In the realm of financial services, unknowing investors often fall victim to various securities fraud schemes, and one of the more common ones is the “pump and dump.” “Pump and dump” schemes are often associated with penny stock fraud and microcap fraud and are serious violations of the law.
The “pump and dump” is a real-life example of the saying “all that glitters is not gold.” The “pump and dump” takes place in two parts:
1. The “Pumping” Stage:
This stage is all about the hype, which is designed to create investor demand. Investment advisers and stockbrokers contact unsuspecting investors and provide them with outrageous predictions about the prospects for a stock selling at rock-bottom prices. They make false claims about exclusive insider information, promise big announcements are coming and boast about the once-in-a-lifetime buying opportunity. The icing on the cake is that they name a number of prominent individuals who supposedly own the stock. In reality, these companies typically are nothing more than a storefront or a post office box with no revenue, no customers, and no business prospects.
2. The “Dumping” Stage:
Lured by outsized profits, unknowing investors are convinced to invest, thinking that they are ahead of the curve. But once the fraudsters have set the hook, they then sell all their shares into the demand they have created. Following the “dump”, the price of the stock falls significantly, leaving investors holding the bag with devastating losses in their wake.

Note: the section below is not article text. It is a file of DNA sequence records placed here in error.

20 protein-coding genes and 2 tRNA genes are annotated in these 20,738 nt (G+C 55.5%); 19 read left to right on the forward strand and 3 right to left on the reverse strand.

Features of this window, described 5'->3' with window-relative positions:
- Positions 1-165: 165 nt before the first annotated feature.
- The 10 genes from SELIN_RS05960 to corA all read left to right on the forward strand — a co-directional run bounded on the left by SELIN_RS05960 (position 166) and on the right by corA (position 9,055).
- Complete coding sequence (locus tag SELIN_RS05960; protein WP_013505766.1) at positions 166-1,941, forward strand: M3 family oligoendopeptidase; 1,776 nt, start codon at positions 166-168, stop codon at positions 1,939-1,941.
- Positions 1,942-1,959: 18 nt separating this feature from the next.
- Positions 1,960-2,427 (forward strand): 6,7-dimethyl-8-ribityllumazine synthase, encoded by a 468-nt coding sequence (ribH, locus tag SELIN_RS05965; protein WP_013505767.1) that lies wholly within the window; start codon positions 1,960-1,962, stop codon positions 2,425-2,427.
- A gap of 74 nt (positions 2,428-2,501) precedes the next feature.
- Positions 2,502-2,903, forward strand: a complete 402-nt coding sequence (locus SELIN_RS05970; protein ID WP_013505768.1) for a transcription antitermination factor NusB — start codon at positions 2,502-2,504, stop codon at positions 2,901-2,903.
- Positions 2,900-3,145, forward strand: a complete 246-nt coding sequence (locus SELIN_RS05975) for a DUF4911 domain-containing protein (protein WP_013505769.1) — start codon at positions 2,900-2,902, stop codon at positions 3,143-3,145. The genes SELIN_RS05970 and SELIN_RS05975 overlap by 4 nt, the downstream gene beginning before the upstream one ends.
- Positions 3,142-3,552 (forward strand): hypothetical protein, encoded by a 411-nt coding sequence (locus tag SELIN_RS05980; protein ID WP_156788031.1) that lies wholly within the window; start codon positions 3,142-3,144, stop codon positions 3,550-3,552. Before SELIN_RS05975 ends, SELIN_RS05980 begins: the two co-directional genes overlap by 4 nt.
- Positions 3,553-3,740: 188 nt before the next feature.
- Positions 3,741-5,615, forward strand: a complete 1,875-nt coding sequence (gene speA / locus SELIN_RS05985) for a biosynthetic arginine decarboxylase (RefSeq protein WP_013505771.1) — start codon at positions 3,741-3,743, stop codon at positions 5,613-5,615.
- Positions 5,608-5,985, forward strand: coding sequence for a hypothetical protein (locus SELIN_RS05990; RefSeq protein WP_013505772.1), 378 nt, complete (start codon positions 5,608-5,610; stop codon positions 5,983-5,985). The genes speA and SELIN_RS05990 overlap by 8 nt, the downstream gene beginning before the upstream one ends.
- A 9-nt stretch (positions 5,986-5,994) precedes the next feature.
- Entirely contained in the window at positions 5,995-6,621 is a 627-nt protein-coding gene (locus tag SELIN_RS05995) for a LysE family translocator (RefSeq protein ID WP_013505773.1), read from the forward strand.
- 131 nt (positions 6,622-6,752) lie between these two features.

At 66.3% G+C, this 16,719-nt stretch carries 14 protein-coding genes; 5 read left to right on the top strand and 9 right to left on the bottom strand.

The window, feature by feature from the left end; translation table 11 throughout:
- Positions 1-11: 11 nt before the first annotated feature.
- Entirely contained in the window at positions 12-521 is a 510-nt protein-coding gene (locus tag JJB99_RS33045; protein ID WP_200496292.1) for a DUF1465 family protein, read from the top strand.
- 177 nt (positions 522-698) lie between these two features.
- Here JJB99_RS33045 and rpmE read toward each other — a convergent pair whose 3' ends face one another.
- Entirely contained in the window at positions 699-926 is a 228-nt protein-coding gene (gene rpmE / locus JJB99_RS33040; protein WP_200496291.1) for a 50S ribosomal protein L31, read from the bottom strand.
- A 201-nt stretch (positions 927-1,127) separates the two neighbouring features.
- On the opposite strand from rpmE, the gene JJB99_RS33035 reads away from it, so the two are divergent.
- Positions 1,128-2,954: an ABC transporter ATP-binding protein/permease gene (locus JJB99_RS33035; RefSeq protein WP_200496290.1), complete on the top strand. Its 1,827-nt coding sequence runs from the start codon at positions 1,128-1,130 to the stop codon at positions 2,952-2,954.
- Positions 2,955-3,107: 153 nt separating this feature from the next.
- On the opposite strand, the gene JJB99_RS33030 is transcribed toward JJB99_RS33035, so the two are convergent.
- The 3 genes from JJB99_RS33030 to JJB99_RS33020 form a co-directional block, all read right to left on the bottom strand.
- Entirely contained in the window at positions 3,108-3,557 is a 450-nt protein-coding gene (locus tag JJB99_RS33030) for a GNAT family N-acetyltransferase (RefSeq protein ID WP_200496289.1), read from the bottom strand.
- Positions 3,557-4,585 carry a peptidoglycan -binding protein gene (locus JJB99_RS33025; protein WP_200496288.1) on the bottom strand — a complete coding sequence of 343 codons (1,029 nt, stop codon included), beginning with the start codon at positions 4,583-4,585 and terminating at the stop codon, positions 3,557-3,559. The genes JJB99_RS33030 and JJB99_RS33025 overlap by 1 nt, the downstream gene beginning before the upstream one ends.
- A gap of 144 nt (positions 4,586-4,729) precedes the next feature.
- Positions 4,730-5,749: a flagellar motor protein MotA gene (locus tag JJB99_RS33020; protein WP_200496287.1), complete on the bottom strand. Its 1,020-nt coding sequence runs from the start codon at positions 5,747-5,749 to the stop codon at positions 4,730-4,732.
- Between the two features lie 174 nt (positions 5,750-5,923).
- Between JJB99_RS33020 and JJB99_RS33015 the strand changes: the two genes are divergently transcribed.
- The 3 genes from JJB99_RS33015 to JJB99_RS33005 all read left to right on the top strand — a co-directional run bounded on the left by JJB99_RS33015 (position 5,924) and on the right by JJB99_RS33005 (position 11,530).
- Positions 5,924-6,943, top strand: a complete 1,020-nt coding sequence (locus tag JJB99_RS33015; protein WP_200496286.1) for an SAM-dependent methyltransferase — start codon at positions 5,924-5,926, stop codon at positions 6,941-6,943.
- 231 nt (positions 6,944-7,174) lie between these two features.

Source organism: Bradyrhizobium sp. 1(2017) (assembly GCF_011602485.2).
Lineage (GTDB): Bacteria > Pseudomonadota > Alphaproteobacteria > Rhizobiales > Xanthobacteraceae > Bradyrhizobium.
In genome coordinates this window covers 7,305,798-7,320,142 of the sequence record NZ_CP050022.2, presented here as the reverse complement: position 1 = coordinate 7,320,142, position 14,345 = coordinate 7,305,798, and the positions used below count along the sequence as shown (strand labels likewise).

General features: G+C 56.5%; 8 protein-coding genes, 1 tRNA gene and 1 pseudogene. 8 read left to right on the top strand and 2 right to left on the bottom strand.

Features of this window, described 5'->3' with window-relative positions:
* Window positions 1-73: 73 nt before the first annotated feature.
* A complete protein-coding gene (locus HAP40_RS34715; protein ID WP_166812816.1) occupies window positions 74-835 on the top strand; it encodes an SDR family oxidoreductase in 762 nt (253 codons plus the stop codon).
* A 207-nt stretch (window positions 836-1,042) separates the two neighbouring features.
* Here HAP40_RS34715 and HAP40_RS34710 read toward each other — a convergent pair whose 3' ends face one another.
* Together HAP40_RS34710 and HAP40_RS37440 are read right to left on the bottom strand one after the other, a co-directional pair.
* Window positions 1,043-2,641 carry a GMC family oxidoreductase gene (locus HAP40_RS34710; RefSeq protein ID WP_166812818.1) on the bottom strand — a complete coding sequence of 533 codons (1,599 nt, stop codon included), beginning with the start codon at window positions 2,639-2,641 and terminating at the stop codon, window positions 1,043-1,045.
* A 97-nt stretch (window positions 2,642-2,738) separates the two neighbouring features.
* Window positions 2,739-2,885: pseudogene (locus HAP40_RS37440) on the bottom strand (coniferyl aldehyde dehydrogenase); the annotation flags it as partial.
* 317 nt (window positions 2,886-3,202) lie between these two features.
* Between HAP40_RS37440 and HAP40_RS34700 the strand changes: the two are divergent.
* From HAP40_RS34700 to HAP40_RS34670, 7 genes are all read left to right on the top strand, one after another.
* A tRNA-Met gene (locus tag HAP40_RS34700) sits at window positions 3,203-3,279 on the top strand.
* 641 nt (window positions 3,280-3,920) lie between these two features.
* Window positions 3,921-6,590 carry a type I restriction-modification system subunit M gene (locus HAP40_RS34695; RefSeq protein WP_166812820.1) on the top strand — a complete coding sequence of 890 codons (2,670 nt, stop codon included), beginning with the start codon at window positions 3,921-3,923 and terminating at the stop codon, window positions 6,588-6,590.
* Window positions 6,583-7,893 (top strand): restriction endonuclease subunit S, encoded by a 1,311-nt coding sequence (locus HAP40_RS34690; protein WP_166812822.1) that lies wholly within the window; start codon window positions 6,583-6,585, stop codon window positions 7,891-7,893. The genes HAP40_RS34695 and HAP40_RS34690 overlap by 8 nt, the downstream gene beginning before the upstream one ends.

Typically, the stocks sold in a “pump and dump” scheme are penny stocks. These are stocks that sell below $5 per share and trade outside major market exchanges in what is called the “pink sheets.” Due to the lack of public information regarding the companies connected to these stocks, penny stocks are often illiquid, speculative, and volatile. As a result, penny stocks should be considered investments that come with a high risk of loss.
How to protect yourself from penny stock fraud
The reason “pump and dump” schemes are successful is because fraudsters tap into to the public’s “get rich quick” mentality. However, don’t let yourself be fooled and drawn into something that seems too good to be true. Be wary of pitches for stocks that sell for under $5 per share and those that do not trade on a major stock exchange such as the New York Stock Exchange or Nasdaq. Always familiarize yourself with the stocks that you are buying and ask lots of questions of your investment adviser. Protect your investments and don’t let yourself fall into the traps set up by manipulative fraudsters.
If you believe you have been a victim of a “pump and dump” scheme or any other form of securities fraud, please contact one of the investment fraud lawyers in the San Diego or New York offices of Sanford Heisler Sharp.